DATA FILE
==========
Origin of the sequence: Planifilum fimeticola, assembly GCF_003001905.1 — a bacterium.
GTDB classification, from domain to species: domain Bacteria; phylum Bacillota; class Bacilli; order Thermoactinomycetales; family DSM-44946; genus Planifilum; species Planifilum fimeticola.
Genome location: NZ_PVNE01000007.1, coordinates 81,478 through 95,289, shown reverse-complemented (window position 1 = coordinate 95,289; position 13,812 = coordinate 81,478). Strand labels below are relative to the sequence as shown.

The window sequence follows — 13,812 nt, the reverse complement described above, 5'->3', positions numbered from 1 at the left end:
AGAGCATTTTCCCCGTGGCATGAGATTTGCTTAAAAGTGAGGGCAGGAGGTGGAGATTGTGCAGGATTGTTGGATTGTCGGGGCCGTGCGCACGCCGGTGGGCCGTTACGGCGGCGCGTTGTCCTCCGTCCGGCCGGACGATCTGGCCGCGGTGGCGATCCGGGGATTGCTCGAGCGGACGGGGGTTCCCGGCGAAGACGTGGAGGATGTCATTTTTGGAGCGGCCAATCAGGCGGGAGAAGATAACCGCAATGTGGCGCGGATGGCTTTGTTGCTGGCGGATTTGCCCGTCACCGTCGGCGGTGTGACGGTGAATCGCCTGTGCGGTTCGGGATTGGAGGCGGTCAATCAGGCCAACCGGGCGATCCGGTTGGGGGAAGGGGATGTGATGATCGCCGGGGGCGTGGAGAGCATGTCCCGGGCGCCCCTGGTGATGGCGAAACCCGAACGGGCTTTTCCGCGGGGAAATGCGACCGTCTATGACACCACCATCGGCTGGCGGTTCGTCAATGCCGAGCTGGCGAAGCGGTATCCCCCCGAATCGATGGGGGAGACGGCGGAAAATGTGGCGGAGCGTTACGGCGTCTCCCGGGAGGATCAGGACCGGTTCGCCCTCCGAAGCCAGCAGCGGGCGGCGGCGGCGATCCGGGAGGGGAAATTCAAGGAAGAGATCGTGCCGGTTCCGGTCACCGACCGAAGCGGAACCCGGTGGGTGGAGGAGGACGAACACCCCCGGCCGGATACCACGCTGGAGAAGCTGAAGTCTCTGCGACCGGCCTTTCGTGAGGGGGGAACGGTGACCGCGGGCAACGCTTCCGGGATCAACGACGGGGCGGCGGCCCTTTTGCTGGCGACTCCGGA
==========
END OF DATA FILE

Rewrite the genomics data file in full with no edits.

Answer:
Origin of the sequence: Planifilum fimeticola, assembly GCF_003001905.1 — a bacterium.
GTDB classification, from domain to species: domain Bacteria; phylum Bacillota; class Bacilli; order Thermoactinomycetales; family DSM-44946; genus Planifilum; species Planifilum fimeticola.
Genome location: NZ_PVNE01000007.1, coordinates 81,478 through 95,289, shown reverse-complemented (window position 1 = coordinate 95,289; position 13,812 = coordinate 81,478). Strand labels below are relative to the sequence as shown.

The window sequence follows — 13,812 nt, the reverse complement described above, 5'->3', positions numbered from 1 at the left end:
AGAGCATTTTCCCCGTGGCATGAGATTTGCTTAAAAGTGAGGGCAGGAGGTGGAGATTGTGCAGGATTGTTGGATTGTCGGGGCCGTGCGCACGCCGGTGGGCCGTTACGGCGGCGCGTTGTCCTCCGTCCGGCCGGACGATCTGGCCGCGGTGGCGATCCGGGGATTGCTCGAGCGGACGGGGGTTCCCGGCGAAGACGTGGAGGATGTCATTTTTGGAGCGGCCAATCAGGCGGGAGAAGATAACCGCAATGTGGCGCGGATGGCTTTGTTGCTGGCGGATTTGCCCGTCACCGTCGGCGGTGTGACGGTGAATCGCCTGTGCGGTTCGGGATTGGAGGCGGTCAATCAGGCCAACCGGGCGATCCGGTTGGGGGAAGGGGATGTGATGATCGCCGGGGGCGTGGAGAGCATGTCCCGGGCGCCCCTGGTGATGGCGAAACCCGAACGGGCTTTTCCGCGGGGAAATGCGACCGTCTATGACACCACCATCGGCTGGCGGTTCGTCAATGCCGAGCTGGCGAAGCGGTATCCCCCCGAATCGATGGGGGAGACGGCGGAAAATGTGGCGGAGCGTTACGGCGTCTCCCGGGAGGATCAGGACCGGTTCGCCCTCCGAAGCCAGCAGCGGGCGGCGGCGGCGATCCGGGAGGGGAAATTCAAGGAAGAGATCGTGCCGGTTCCGGTCACCGACCGAAGCGGAACCCGGTGGGTGGAGGAGGACGAACACCCCCGGCCGGATACCACGCTGGAGAAGCTGAAGTCTCTGCGACCGGCCTTTCGTGAGGGGGGAACGGTGACCGCGGGCAACGCTTCCGGGATCAACGACGGGGCGGCGGCCCTTTTGCTGGCGACTCCGGA